However, the main problem with levodopa is that it loses its efficacy over time. Most of it is wasted in the blood before entering the brain. In addition, its intake also causes side effects like dyskinesia, which is an involuntary writhing movement of hands or other parts of the body.

In order to avoid these problems, levodopa is often used in combination with other drugs called carbidopa. Carbidopa blocks the breakdown of levodopa so that your brain gets the most of it and you experience fewer symptoms. It also reduces the side effects associated with levodopa.

Following are the most commonly used drugs of this combination:

  • Rytary
  • Sinemet
  • Parcopa
  • XP21279

In some patients, these drugs may not be effective and so can be replaced with another class of drugs called dopamine agonists. Bromocriptine, pramipexole, ropinirol, and apomorphine are the commonly prescribed dopamine agonists for Parkinson’s patients.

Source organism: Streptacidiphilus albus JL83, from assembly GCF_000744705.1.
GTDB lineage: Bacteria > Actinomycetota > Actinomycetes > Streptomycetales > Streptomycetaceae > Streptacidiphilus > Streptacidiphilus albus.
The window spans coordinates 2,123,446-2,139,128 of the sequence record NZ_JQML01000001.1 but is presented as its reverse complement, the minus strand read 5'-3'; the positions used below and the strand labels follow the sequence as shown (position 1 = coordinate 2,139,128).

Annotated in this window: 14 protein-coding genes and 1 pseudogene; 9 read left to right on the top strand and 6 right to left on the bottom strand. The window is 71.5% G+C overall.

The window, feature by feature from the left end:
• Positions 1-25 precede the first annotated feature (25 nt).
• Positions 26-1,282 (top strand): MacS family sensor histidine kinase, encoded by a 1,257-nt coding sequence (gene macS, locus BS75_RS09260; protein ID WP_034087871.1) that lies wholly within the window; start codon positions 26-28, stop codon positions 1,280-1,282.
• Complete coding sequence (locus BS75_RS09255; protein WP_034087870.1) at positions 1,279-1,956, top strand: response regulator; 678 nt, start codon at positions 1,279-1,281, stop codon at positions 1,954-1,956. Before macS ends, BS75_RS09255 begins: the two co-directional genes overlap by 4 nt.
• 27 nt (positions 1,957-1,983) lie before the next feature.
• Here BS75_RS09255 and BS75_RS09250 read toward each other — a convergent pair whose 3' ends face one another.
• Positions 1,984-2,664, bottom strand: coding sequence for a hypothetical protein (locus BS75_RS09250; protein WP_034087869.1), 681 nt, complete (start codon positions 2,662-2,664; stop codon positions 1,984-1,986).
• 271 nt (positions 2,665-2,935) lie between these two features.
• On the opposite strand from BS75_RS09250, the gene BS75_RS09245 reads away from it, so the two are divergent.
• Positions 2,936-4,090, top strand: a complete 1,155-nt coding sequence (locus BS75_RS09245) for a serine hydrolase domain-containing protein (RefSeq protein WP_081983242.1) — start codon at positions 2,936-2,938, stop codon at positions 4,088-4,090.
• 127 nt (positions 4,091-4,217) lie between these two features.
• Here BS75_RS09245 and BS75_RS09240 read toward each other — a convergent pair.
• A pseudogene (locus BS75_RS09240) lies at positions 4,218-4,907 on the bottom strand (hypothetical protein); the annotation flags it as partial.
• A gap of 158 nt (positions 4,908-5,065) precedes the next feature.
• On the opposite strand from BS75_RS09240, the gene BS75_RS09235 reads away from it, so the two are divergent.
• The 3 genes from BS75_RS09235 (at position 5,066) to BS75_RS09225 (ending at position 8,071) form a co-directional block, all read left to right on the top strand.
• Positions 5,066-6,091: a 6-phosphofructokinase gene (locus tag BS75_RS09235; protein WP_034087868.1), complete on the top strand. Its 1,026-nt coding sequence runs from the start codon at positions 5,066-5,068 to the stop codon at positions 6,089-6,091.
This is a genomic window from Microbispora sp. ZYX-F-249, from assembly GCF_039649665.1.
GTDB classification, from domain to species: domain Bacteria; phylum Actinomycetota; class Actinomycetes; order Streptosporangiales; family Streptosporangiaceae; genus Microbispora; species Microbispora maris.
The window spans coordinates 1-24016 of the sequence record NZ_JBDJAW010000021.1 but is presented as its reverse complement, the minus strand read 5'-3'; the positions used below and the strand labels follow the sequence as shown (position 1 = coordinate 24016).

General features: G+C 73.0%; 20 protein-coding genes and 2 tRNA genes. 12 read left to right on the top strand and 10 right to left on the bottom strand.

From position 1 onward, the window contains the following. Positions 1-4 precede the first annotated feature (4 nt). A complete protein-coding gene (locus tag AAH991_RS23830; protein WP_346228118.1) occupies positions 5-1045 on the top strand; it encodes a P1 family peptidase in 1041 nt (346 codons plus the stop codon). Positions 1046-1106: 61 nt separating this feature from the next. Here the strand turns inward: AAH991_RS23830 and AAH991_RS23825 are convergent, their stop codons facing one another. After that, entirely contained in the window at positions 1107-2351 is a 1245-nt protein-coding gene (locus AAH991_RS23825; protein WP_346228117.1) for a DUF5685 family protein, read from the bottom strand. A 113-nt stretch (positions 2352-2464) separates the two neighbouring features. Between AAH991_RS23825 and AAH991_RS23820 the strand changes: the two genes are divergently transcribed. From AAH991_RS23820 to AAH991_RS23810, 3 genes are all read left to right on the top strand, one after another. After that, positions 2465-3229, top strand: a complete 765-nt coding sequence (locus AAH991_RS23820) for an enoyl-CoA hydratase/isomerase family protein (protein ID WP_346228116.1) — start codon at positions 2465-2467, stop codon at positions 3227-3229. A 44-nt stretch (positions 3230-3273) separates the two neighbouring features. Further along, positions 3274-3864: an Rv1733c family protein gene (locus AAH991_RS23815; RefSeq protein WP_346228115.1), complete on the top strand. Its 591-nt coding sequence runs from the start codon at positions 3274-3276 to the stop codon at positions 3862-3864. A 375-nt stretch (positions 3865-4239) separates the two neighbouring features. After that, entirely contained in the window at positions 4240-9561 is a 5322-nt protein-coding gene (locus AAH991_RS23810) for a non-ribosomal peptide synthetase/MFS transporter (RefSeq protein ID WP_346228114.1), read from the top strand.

2. Deep Brain Stimulation – A Surgical Approach

Deep brain stimulation is recommended for those patients who are at their late stage of the disease or in a situation where medical therapy has completely failed to control the tremor. It has now become a standard treatment approach and is carried out in almost every big medical centre.

It required a surgery during which a small chip containing electrodes is installed in the brain. The chip works by reawakening parts of the brain responsible for movement function. The electrodes of the chip are connected to a pacemaker-like device placed under the skin in the upper chest area. The device controls the amount of stimulation from electrodes in the brain.